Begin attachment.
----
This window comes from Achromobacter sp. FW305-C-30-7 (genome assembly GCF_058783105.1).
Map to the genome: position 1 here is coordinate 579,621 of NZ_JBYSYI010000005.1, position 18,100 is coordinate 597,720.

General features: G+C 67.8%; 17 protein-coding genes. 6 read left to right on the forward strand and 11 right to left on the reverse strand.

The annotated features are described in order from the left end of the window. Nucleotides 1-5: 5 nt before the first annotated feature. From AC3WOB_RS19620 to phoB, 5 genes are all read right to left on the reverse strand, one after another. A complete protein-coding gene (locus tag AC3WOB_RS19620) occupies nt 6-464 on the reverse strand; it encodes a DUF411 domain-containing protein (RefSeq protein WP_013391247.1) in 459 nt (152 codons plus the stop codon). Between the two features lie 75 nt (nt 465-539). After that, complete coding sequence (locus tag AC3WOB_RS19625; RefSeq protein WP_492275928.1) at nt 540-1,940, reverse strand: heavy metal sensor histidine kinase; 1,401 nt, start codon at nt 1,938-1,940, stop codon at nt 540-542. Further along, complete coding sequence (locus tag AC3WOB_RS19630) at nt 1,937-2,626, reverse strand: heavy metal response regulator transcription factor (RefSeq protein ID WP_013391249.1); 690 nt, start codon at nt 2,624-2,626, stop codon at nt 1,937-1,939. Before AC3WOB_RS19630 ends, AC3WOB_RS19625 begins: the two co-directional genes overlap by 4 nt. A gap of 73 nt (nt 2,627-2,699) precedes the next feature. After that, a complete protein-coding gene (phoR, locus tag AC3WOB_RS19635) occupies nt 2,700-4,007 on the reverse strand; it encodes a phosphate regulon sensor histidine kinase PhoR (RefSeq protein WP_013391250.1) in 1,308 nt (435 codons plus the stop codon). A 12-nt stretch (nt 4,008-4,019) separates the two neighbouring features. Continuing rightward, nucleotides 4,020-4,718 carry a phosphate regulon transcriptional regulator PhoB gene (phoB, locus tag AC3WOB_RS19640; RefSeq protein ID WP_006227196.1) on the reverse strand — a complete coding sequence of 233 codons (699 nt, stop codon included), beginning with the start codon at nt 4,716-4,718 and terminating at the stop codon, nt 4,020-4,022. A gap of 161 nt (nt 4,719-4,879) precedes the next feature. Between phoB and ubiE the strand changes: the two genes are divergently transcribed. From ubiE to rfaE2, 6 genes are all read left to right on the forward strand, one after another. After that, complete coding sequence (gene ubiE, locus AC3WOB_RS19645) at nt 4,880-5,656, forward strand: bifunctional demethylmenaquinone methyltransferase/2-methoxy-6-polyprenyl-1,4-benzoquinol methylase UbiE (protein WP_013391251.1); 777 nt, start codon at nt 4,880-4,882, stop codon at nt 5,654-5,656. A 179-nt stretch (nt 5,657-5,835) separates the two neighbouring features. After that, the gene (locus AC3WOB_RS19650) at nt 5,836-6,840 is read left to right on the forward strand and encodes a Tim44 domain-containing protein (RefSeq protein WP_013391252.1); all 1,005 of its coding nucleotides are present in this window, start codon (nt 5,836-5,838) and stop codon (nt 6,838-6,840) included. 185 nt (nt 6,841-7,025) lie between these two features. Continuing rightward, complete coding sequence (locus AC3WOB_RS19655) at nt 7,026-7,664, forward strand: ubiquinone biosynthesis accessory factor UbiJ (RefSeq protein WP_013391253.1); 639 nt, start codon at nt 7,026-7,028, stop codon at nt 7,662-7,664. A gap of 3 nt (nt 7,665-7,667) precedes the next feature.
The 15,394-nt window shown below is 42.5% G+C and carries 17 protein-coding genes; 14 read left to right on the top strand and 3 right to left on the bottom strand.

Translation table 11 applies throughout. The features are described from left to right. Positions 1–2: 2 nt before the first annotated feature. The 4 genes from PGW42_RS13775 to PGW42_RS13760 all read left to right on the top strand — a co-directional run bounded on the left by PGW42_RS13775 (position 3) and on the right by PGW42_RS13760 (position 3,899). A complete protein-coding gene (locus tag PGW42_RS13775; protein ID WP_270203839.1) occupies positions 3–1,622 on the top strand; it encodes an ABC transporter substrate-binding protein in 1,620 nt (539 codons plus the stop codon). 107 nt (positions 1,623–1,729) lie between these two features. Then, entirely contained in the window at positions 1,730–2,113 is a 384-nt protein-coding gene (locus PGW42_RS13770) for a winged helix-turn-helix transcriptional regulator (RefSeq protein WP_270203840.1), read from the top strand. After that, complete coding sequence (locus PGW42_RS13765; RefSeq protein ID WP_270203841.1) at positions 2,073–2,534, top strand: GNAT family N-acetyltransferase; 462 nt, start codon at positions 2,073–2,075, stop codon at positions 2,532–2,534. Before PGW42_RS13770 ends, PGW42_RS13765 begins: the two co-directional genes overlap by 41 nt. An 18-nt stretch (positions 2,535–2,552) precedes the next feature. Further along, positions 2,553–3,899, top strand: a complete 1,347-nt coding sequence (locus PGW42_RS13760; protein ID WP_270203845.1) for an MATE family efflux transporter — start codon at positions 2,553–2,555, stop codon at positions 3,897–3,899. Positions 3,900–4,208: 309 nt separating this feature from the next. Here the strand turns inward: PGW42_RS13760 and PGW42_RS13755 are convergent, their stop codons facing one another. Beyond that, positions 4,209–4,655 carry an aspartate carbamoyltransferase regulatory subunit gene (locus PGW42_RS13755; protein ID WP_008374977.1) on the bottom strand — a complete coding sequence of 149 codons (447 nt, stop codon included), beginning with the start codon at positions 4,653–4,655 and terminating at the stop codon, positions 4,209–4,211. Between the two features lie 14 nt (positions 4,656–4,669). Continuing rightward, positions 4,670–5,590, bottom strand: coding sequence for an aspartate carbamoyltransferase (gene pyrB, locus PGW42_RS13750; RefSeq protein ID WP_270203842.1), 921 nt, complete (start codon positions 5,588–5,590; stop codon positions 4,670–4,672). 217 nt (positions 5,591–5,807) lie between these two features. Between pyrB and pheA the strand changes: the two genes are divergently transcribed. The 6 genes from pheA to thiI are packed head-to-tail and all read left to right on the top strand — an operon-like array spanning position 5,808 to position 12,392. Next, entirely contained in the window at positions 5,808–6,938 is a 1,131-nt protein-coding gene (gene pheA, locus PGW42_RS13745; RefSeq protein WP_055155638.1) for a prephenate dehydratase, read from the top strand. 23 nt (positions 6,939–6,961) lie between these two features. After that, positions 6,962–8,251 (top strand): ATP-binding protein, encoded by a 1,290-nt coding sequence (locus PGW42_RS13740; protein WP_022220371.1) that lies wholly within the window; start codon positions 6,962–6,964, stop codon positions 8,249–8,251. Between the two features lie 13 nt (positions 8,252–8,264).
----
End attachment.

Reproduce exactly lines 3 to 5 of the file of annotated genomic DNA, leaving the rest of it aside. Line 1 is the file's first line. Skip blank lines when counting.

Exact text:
General features: G+C 67.8%; 17 protein-coding genes. 6 read left to right on the forward strand and 11 right to left on the reverse strand.

The annotated features are described in order from the left end of the window. Nucleotides 1-5: 5 nt before the first annotated feature. From AC3WOB_RS19620 to phoB, 5 genes are all read right to left on the reverse strand, one after another. A complete protein-coding gene (locus tag AC3WOB_RS19620) occupies nt 6-464 on the reverse strand; it encodes a DUF411 domain-containing protein (RefSeq protein WP_013391247.1) in 459 nt (152 codons plus the stop codon). Between the two features lie 75 nt (nt 465-539). After that, complete coding sequence (locus tag AC3WOB_RS19625; RefSeq protein WP_492275928.1) at nt 540-1,940, reverse strand: heavy metal sensor histidine kinase; 1,401 nt, start codon at nt 1,938-1,940, stop codon at nt 540-542. Further along, complete coding sequence (locus tag AC3WOB_RS19630) at nt 1,937-2,626, reverse strand: heavy metal response regulator transcription factor (RefSeq protein ID WP_013391249.1); 690 nt, start codon at nt 2,624-2,626, stop codon at nt 1,937-1,939. Before AC3WOB_RS19630 ends, AC3WOB_RS19625 begins: the two co-directional genes overlap by 4 nt. A gap of 73 nt (nt 2,627-2,699) precedes the next feature. After that, a complete protein-coding gene (phoR, locus tag AC3WOB_RS19635) occupies nt 2,700-4,007 on the reverse strand; it encodes a phosphate regulon sensor histidine kinase PhoR (RefSeq protein WP_013391250.1) in 1,308 nt (435 codons plus the stop codon). A 12-nt stretch (nt 4,008-4,019) separates the two neighbouring features. Continuing rightward, nucleotides 4,020-4,718 carry a phosphate regulon transcriptional regulator PhoB gene (phoB, locus tag AC3WOB_RS19640; RefSeq protein ID WP_006227196.1) on the reverse strand — a complete coding sequence of 233 codons (699 nt, stop codon included), beginning with the start codon at nt 4,716-4,718 and terminating at the stop codon, nt 4,020-4,022. A gap of 161 nt (nt 4,719-4,879) precedes the next feature. Between phoB and ubiE the strand changes: the two genes are divergently transcribed. From ubiE to rfaE2, 6 genes are all read left to right on the forward strand, one after another. After that, complete coding sequence (gene ubiE, locus AC3WOB_RS19645) at nt 4,880-5,656, forward strand: bifunctional demethylmenaquinone methyltransferase/2-methoxy-6-polyprenyl-1,4-benzoquinol methylase UbiE (protein WP_013391251.1); 777 nt, start codon at nt 4,880-4,882, stop codon at nt 5,654-5,656. A 179-nt stretch (nt 5,657-5,835) separates the two neighbouring features. After that, the gene (locus AC3WOB_RS19650) at nt 5,836-6,840 is read left to right on the forward strand and encodes a Tim44 domain-containing protein (RefSeq protein WP_013391252.1); all 1,005 of its coding nucleotides are present in this window, start codon (nt 5,836-5,838) and stop codon (nt 6,838-6,840) included. 185 nt (nt 6,841-7,025) lie between these two features. Continuing rightward, complete coding sequence (locus AC3WOB_RS19655) at nt 7,026-7,664, forward strand: ubiquinone biosynthesis accessory factor UbiJ (RefSeq protein WP_013391253.1); 639 nt, start codon at nt 7,026-7,028, stop codon at nt 7,662-7,664. A gap of 3 nt (nt 7,665-7,667) precedes the next feature.
The 15,394-nt window shown below is 42.5% G+C and carries 17 protein-coding genes; 14 read left to right on the top strand and 3 right to left on the bottom strand.